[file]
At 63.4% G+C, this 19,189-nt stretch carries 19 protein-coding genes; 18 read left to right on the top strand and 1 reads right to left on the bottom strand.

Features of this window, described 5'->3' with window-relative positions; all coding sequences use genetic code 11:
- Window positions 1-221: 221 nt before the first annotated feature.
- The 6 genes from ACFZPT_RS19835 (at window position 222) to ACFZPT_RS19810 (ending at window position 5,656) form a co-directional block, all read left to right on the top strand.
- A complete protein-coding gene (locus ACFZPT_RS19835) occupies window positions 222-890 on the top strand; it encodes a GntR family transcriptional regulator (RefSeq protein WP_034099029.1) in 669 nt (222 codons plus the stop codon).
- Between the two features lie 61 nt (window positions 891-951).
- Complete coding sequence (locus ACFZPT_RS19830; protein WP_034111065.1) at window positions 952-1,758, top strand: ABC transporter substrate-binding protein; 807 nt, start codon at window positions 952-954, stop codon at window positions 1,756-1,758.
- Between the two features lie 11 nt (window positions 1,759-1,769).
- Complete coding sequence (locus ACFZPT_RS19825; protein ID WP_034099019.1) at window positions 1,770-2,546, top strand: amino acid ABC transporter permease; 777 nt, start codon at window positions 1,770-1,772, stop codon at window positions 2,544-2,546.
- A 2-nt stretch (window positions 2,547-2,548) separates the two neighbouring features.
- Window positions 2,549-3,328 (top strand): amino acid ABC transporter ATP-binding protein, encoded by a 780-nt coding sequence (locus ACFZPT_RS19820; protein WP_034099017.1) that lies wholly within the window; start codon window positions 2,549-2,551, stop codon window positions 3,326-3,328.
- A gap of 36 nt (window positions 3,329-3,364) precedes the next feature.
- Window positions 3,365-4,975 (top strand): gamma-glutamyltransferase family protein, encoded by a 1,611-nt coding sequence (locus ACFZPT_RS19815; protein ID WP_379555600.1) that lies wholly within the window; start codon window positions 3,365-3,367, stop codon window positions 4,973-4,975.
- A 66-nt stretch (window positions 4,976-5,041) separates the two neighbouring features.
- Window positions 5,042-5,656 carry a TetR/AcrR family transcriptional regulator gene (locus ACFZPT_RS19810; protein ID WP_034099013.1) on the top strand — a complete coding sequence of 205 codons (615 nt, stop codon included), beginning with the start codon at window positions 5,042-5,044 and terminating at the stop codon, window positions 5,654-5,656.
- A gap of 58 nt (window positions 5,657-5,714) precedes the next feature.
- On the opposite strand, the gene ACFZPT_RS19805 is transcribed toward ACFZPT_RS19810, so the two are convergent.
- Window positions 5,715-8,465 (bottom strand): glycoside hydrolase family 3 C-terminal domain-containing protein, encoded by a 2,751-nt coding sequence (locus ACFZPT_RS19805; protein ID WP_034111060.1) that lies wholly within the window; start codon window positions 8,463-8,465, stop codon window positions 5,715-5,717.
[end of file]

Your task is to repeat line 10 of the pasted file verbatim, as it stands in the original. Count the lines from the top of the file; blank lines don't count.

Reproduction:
- A 2-nt stretch (window positions 2,547-2,548) separates the two neighbouring features.